MILFORD, Conn. (WTNH) — The string of hot, sunny days we’ve had all summer is starting to yield consequences, some more visible than others. A once picturesque waterfall at the Milford duck pond, is now just algae-covered stone. Water levels are just too low for a water cascade and natives enjoying Labor Day, have noticed the changes.
“It would be nice to have the waterfall,” said Isabella Teixeira, of Milford. “But hopefully it will rain soon and come back.”
It’s a scene being played out all over the state. A waterfall in Derby, has been reduced to a slow trickle from the lack of rain. And water levels along the mighty Housatonic River are down by several feet, judging by the high water marks left under a bridge in Shelton. Storm Team 8 Meteorologist Sam Kantrow said we’re about six inches short of what’s normal rainfall for this time of year.
“In the scheme of things, we’re lacking 15 percent or greater of the rainfall that we should’ve gotten this year,” Kantrow said.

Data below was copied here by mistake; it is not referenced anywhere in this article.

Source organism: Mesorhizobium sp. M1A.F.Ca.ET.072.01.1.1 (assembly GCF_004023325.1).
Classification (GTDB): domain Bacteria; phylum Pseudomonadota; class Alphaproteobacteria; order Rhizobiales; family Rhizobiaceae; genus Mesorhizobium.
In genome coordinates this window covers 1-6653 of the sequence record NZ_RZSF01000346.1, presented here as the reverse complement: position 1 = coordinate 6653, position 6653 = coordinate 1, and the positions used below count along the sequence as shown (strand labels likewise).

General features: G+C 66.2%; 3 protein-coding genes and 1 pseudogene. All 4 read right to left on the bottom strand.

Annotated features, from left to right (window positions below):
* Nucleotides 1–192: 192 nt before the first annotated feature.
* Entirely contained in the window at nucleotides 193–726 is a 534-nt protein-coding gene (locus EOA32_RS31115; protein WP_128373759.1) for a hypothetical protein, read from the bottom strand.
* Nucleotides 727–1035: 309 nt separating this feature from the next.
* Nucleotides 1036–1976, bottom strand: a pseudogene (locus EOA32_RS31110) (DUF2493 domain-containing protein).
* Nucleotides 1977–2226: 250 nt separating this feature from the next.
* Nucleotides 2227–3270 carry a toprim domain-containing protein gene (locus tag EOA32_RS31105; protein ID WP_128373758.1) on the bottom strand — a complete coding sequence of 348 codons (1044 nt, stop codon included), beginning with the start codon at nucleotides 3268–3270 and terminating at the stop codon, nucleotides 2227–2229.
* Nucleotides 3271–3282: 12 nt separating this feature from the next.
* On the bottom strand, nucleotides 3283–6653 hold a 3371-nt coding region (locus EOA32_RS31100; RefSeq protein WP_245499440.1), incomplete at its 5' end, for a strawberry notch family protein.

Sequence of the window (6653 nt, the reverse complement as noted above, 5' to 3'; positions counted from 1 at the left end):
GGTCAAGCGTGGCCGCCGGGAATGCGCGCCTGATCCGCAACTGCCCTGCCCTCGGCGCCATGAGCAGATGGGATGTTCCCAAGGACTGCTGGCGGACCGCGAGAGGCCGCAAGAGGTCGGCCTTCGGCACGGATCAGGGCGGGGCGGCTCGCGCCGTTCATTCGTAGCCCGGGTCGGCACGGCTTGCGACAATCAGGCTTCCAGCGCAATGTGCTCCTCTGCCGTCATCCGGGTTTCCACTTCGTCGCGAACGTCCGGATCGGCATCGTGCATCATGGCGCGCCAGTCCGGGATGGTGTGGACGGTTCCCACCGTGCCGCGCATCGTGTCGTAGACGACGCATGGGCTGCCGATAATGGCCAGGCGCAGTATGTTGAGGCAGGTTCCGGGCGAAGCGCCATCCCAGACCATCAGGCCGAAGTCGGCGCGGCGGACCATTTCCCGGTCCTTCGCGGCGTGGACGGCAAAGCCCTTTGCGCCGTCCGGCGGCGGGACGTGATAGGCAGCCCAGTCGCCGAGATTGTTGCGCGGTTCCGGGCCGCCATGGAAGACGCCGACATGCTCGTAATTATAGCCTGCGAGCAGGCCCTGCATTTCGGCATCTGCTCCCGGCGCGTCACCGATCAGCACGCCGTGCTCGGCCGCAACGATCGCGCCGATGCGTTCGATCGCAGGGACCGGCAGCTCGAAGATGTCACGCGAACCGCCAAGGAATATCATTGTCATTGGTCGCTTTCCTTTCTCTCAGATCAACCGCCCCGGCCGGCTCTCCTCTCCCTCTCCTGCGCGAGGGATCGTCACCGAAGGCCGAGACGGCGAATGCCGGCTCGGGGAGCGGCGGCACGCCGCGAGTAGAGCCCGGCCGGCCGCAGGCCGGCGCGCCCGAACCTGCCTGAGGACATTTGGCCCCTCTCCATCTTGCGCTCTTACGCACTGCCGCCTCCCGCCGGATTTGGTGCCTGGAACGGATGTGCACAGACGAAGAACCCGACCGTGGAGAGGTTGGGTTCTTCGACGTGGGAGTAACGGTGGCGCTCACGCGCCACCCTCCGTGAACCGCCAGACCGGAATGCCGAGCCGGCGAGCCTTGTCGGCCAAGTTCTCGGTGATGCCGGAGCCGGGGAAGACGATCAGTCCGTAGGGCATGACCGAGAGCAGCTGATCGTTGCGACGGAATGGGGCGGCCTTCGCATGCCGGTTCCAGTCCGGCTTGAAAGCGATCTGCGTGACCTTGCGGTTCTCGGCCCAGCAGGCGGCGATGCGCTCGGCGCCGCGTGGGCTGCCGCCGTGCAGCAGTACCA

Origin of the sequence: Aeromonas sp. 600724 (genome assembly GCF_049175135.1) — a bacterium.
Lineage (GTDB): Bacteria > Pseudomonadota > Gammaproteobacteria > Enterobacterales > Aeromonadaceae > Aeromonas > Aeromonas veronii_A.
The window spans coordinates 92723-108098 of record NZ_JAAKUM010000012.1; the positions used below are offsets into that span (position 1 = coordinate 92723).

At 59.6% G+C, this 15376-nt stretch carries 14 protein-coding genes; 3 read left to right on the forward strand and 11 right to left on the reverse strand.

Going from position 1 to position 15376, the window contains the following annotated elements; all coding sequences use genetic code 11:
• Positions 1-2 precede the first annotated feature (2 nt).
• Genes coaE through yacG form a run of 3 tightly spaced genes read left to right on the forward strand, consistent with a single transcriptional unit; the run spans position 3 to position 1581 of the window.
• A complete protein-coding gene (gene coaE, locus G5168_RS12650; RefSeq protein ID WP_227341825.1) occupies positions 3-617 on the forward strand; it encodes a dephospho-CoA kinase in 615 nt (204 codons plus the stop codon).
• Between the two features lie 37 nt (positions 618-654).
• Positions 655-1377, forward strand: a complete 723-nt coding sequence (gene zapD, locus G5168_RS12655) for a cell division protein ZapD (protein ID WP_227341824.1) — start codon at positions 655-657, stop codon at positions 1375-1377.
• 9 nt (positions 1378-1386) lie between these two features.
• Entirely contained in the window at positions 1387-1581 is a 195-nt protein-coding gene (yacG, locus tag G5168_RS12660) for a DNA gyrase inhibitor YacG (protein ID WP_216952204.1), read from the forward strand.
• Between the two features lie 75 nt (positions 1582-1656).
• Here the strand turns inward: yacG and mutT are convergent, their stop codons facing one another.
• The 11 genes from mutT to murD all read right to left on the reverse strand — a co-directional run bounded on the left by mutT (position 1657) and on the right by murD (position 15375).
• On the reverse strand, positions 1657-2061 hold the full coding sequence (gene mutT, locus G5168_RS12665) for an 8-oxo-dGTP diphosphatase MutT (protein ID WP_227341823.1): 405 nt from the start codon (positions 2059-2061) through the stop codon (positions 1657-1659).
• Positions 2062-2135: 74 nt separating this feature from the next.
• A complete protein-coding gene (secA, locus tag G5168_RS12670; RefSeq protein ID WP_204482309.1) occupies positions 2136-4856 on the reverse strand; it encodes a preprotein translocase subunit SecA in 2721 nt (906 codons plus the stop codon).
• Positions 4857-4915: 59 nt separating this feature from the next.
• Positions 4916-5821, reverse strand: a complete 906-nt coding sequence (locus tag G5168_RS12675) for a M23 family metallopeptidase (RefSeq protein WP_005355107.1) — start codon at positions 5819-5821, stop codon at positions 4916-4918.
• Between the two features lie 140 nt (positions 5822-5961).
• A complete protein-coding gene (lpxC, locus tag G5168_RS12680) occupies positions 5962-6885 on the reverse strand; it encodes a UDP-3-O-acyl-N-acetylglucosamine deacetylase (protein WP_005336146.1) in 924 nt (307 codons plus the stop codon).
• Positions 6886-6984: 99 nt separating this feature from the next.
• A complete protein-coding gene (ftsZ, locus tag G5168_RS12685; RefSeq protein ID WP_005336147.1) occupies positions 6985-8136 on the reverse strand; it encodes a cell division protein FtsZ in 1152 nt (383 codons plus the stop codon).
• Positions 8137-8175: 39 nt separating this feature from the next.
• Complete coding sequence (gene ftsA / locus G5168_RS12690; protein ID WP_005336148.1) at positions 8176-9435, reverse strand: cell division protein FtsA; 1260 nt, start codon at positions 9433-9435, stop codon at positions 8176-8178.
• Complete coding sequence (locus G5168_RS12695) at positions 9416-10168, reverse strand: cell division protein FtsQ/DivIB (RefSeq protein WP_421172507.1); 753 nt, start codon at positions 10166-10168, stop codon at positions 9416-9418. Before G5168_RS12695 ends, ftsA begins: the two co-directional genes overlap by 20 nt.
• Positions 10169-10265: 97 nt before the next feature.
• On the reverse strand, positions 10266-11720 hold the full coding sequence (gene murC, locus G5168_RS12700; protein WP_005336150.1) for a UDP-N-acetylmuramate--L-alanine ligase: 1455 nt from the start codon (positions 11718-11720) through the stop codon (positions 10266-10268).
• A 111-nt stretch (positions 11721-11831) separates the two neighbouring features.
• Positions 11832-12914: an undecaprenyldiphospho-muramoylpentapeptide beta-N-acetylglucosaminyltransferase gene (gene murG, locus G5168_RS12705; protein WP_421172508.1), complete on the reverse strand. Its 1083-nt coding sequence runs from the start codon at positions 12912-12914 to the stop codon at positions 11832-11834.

Most of the shoreline is under moderate drought conditions and most of inland Connecticut is not far behind, labeled abnormally dry.
“On average in Connecticut, we get one rainy day out of every three,” Kantrow said. “That’s on average over the last 30 years or so. But this summer it hasn’t been the case.”
The hot, dry weather is taking a toll on lawns also. What was once lush and green, is now brown and dry and feels like straw under your feet.
“Very brown. I’ve watered it on occasion, but not very much,” said Susan of Darien. “I just figure once it starts raining in September, it’ll all come back.”
The forecast does call for rain later this week. But not nearly enough to make up and break the deficit.